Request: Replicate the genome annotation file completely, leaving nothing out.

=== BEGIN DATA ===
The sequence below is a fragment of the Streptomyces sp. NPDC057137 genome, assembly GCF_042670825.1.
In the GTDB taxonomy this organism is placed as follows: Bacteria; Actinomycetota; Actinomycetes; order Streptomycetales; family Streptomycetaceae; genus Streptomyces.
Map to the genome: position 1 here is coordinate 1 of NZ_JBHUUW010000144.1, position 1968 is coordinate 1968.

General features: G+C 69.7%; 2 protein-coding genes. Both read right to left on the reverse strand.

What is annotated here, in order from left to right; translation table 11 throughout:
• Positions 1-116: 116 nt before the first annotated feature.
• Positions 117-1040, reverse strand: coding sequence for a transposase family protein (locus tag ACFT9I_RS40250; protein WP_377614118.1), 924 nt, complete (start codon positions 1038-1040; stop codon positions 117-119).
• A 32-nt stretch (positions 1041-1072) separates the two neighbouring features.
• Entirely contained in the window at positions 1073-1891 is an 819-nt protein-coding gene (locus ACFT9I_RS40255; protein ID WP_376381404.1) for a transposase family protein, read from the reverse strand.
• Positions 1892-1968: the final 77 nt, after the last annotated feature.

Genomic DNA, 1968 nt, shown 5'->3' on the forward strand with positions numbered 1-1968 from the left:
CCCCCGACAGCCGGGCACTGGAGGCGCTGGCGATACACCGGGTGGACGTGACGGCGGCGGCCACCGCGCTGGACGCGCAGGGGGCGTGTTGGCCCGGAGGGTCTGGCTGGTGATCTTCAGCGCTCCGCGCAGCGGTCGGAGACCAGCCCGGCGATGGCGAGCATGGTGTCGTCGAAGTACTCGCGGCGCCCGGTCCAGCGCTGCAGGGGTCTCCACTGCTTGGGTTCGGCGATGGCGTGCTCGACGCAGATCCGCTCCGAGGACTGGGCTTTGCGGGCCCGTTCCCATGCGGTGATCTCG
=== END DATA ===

The sequence below is a fragment of the Streptomyces sp. NPDC057137 genome, assembly GCF_042670825.1.
In the GTDB taxonomy this organism is placed as follows: Bacteria; Actinomycetota; Actinomycetes; order Streptomycetales; family Streptomycetaceae; genus Streptomyces.
Map to the genome: position 1 here is coordinate 1 of NZ_JBHUUW010000144.1, position 1968 is coordinate 1968.

General features: G+C 69.7%; 2 protein-coding genes. Both read right to left on the reverse strand.

What is annotated here, in order from left to right; translation table 11 throughout:
• Positions 1-116: 116 nt before the first annotated feature.
• Positions 117-1040, reverse strand: coding sequence for a transposase family protein (locus tag ACFT9I_RS40250; protein WP_377614118.1), 924 nt, complete (start codon positions 1038-1040; stop codon positions 117-119).
• A 32-nt stretch (positions 1041-1072) separates the two neighbouring features.
• Entirely contained in the window at positions 1073-1891 is an 819-nt protein-coding gene (locus ACFT9I_RS40255; protein ID WP_376381404.1) for a transposase family protein, read from the reverse strand.
• Positions 1892-1968: the final 77 nt, after the last annotated feature.

Genomic DNA, 1968 nt, shown 5'->3' on the forward strand with positions numbered 1-1968 from the left:
CCCCCGACAGCCGGGCACTGGAGGCGCTGGCGATACACCGGGTGGACGTGACGGCGGCGGCCACCGCGCTGGACGCGCAGGGGGCGTGTTGGCCCGGAGGGTCTGGCTGGTGATCTTCAGCGCTCCGCGCAGCGGTCGGAGACCAGCCCGGCGATGGCGAGCATGGTGTCGTCGAAGTACTCGCGGCGCCCGGTCCAGCGCTGCAGGGGTCTCCACTGCTTGGGTTCGGCGATGGCGTGCTCGACGCAGATCCGCTCCGAGGACTGGGCTTTGCGGGCCCGTTCCCATGCGGTGATCTCG